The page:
Kim Heyl becomes the sixth field hockey player and the first goalie to be inducted into the Keene State Alumni Athletic Hall of Fame.
A stellar goaltender, Heyl was a critical building block in the development of a successful Keene State field hockey team during her four-year (1981–84) career. Her numbers speak for themselves. With Heyl between the pipes, the Owls racked up an impressive 59- 18-8 record and went to two AIAW and one NCAA Division II tournaments. Heyl, from Durham, Conn., left her mark on the field and in the KSC record book. She still holds numerous Owl records, including season and career marks for victories (19, 49), shutouts (9, 26), and goals against average (0.81, 1.03).
Impressed by the fact that so many of her records still stand today, Heyl said there were a combination of things that made her a standout in the net. "I had very good eye-hand coordination, and being left-footed was also an advantage for me," she said. "Most players were right-handed, so I was able to come across and kick the ball away."
Heyl’s introduction to the position came by chance when her coach at Coginchaugn Regional High School asked her to put on the pads. It was love at first save for Heyl. "I liked the fact that it came down to me, and I could keep us in a game," she said.
Heyl’s play earned her multiple accolades, including Shoreline Conference and high school All-America honors her junior and senior seasons.
Adapting to the challenge of playing field hockey at the college level, Heyl thrived under Coach Chuck Sweeney. "He stressed the point that what you do in practice, you do in a game," said Heyl. "I still use that advice in my everyday life. You get out of it what you put into it."
"Kim was dedicated to the sport of field hockey and had an unbelievable work ethic," said former KSC Coach Sweeney. "Kim was great to have on the team. She didn’t like to lose and was a loyal team player."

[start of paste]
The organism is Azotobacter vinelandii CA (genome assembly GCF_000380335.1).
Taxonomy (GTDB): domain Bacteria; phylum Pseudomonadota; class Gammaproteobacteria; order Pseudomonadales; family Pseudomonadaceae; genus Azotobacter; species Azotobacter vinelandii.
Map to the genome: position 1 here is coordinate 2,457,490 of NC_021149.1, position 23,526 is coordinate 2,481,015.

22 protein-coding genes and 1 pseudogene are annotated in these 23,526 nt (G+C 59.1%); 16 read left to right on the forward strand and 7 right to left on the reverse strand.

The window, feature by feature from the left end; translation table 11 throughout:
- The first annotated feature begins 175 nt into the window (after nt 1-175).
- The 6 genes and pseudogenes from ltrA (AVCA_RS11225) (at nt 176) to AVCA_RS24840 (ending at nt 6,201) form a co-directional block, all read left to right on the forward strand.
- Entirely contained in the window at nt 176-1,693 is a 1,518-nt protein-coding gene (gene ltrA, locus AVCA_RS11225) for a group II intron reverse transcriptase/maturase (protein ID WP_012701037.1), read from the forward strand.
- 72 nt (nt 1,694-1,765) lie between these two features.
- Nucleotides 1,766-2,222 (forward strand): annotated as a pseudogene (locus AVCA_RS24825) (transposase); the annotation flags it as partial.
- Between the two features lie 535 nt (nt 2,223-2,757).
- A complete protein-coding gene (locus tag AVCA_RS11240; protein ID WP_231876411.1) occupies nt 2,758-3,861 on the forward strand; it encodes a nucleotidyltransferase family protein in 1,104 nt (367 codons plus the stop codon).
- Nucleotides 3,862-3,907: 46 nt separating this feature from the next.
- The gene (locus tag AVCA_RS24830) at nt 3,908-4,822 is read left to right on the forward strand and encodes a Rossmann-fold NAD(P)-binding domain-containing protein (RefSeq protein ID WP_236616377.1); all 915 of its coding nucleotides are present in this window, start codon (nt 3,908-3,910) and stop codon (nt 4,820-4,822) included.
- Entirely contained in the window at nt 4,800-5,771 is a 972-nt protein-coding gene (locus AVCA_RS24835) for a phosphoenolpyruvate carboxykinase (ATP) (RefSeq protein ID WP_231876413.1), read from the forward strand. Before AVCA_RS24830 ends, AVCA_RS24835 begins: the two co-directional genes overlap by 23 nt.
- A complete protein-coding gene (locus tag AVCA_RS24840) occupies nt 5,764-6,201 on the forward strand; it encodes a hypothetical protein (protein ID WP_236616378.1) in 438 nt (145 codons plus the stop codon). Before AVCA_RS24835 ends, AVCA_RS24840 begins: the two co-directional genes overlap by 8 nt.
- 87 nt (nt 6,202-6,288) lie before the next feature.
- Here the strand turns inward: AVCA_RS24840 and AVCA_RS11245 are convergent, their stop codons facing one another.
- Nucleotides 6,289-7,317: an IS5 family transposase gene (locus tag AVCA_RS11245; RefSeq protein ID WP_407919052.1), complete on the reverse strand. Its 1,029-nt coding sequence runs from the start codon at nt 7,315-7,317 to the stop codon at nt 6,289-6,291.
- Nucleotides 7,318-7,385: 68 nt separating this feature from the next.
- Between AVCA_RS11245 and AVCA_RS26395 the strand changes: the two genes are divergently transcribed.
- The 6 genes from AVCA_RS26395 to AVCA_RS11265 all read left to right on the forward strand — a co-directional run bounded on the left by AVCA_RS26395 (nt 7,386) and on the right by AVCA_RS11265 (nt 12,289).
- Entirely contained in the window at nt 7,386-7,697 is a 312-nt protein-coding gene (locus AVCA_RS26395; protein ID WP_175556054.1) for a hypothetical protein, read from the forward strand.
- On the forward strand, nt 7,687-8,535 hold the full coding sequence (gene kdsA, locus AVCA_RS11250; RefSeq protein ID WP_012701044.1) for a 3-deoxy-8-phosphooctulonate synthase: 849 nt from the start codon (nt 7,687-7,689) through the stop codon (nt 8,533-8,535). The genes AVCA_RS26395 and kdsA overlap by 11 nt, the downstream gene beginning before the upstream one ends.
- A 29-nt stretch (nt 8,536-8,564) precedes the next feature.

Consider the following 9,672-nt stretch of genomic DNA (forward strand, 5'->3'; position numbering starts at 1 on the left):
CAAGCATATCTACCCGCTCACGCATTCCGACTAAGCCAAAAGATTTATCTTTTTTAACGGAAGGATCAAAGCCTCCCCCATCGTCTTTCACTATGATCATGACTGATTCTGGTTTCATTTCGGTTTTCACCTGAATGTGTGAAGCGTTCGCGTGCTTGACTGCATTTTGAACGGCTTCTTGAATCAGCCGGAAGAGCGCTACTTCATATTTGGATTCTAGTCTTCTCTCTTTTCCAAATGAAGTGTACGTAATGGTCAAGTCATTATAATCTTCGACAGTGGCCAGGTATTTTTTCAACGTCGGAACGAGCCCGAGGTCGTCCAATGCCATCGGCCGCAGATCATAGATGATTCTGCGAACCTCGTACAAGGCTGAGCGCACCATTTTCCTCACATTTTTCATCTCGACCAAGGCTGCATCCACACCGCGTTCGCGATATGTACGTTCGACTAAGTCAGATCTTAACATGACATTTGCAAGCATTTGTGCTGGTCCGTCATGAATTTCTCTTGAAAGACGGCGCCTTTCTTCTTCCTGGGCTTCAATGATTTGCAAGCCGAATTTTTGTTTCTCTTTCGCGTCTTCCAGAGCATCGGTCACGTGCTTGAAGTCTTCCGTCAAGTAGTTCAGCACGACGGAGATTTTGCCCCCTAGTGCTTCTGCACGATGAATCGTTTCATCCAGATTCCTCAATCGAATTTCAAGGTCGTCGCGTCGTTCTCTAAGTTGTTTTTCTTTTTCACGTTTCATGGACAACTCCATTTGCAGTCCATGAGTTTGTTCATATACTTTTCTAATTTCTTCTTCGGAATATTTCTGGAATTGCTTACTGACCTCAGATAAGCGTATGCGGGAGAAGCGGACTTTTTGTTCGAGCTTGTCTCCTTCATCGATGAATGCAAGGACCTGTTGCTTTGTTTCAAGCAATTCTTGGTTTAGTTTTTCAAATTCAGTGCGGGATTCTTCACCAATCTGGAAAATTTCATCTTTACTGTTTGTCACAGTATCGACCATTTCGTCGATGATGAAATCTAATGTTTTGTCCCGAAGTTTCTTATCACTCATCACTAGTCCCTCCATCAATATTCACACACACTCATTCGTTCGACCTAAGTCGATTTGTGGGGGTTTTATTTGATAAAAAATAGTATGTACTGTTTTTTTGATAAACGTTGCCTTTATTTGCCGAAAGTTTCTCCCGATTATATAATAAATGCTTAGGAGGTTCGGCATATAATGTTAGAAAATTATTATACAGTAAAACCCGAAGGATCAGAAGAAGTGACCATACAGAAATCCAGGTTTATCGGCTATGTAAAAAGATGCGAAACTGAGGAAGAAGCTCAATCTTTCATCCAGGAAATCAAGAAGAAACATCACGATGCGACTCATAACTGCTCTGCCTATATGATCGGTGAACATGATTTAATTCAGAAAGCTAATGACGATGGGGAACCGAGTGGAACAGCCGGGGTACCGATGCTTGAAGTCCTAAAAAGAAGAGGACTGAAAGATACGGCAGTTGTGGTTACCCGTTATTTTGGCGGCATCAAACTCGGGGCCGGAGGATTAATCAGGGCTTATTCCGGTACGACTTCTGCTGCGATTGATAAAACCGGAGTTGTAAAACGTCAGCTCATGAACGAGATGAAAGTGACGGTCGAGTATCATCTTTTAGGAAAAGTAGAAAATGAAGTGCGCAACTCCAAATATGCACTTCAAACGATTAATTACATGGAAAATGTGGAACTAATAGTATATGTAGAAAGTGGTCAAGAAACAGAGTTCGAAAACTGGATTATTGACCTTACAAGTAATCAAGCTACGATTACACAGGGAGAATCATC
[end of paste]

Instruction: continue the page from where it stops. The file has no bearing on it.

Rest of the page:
Mentally as well as physically tough, Heyl had a net full of highlights playing for the Owls, including a shootout victory over Holy Cross and the teams’ championship run in 1983. Finishing first in New England and third in the nation (Division II), Keene State posted a tournament win over Bentley before falling to Bloomsburg (Pa.) in the second-round. "It was an amazing experience, especially for someone who came from such a small high school program," she said.
A goalie is only as good as the defense around her, and Heyl had two of the best in twin sisters Holly and Kathy Cyr. Heyl not only left Keene State with records and memories; she also gathered life-long friends. "Some of my closest friends came from Keene State, and they’re still with me today," she said.
Earning an associate’s degree in general education from Keene State, Heyl later returned to the turf as a golf superintendent. After receiving her bachelor’s degree from UMass in turf management, she worked at several courses in Conn. before entering the care-giving field.
Heyl said she was shocked and utterly surprised when she heard about her induction into the KSC Hall of Fame.